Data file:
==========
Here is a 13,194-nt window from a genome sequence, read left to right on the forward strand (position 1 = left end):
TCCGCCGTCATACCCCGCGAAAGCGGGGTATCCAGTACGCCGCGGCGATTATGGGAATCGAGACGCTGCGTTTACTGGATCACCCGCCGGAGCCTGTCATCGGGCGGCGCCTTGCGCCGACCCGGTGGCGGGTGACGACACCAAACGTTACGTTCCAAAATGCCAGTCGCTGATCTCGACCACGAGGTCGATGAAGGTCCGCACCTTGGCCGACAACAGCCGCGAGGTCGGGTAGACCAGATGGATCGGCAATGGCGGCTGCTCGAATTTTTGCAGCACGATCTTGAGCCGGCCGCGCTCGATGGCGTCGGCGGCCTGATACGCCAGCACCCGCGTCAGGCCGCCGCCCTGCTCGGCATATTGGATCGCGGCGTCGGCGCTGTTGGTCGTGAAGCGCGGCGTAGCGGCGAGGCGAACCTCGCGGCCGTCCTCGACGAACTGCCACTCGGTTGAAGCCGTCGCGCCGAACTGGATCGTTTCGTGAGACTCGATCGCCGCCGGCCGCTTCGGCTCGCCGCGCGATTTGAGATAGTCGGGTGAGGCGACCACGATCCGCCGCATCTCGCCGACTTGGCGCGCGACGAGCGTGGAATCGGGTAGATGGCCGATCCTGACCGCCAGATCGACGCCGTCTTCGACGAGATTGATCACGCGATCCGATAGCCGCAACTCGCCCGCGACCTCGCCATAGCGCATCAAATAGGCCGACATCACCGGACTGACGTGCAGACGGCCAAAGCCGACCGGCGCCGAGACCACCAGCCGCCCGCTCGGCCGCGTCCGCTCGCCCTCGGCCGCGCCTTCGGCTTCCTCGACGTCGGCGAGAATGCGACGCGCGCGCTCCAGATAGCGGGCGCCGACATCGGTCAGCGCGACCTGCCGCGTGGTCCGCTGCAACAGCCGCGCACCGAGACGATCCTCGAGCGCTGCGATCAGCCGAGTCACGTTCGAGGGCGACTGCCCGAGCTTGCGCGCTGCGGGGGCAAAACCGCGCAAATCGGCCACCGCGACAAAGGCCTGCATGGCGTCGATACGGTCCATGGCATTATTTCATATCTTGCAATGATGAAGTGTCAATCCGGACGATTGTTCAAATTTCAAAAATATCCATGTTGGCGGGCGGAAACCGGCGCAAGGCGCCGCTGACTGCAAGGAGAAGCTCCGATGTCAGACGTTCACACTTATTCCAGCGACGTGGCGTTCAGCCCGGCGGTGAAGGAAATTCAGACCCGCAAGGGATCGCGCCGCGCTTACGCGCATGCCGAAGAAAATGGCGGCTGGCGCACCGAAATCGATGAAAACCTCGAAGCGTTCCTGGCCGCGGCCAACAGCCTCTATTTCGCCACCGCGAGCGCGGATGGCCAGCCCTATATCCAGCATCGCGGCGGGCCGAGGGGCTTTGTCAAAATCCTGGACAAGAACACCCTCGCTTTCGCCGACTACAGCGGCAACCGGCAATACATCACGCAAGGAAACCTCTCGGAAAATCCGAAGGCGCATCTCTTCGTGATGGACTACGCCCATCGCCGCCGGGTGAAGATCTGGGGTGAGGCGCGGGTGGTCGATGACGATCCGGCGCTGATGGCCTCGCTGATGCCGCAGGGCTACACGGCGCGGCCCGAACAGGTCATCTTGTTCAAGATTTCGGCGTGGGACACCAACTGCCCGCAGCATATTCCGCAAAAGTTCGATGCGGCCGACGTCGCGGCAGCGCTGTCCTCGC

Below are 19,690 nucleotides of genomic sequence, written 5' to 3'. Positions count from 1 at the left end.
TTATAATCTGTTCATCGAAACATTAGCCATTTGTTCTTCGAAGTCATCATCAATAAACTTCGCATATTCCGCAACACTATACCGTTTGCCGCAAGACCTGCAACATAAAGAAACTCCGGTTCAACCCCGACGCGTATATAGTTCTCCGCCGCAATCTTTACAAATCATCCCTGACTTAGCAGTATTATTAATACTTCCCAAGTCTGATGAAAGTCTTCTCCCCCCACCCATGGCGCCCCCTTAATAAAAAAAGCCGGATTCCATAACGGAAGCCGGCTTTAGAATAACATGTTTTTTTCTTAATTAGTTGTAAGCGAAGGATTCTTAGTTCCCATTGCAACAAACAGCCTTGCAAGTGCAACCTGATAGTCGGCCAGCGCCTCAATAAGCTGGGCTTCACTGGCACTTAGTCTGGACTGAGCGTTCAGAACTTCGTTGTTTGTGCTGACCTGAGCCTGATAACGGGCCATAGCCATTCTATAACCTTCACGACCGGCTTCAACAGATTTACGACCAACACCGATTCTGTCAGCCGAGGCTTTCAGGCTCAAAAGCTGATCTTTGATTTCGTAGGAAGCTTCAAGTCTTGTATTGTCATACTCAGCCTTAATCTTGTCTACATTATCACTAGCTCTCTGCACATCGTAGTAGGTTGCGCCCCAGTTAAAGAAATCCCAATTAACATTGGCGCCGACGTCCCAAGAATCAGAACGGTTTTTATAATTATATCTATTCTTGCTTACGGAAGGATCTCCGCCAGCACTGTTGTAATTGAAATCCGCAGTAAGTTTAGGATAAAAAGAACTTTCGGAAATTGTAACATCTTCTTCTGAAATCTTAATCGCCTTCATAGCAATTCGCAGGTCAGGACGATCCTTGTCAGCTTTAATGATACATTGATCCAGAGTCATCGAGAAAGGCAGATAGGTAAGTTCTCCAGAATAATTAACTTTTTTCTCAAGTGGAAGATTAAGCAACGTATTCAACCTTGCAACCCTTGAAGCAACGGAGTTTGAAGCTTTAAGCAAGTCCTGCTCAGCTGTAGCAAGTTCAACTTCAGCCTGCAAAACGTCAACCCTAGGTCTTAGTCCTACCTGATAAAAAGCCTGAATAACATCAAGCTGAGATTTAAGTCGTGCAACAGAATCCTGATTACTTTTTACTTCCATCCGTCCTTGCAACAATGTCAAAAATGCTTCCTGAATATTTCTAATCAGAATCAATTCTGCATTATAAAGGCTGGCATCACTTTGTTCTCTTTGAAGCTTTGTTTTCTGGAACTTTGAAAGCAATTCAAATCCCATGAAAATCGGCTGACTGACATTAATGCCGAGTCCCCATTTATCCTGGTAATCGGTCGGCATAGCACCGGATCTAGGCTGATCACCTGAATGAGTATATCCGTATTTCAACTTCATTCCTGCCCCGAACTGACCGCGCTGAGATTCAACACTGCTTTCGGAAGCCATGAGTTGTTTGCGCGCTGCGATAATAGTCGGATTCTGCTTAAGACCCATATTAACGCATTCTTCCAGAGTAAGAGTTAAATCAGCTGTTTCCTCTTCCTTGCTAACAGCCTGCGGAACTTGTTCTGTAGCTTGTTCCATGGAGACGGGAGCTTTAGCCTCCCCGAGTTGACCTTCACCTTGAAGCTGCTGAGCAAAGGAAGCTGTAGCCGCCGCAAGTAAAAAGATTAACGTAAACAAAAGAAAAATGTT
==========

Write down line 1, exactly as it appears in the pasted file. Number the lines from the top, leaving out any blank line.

Here is a 13,194-nt window from a genome sequence, read left to right on the forward strand (position 1 = left end):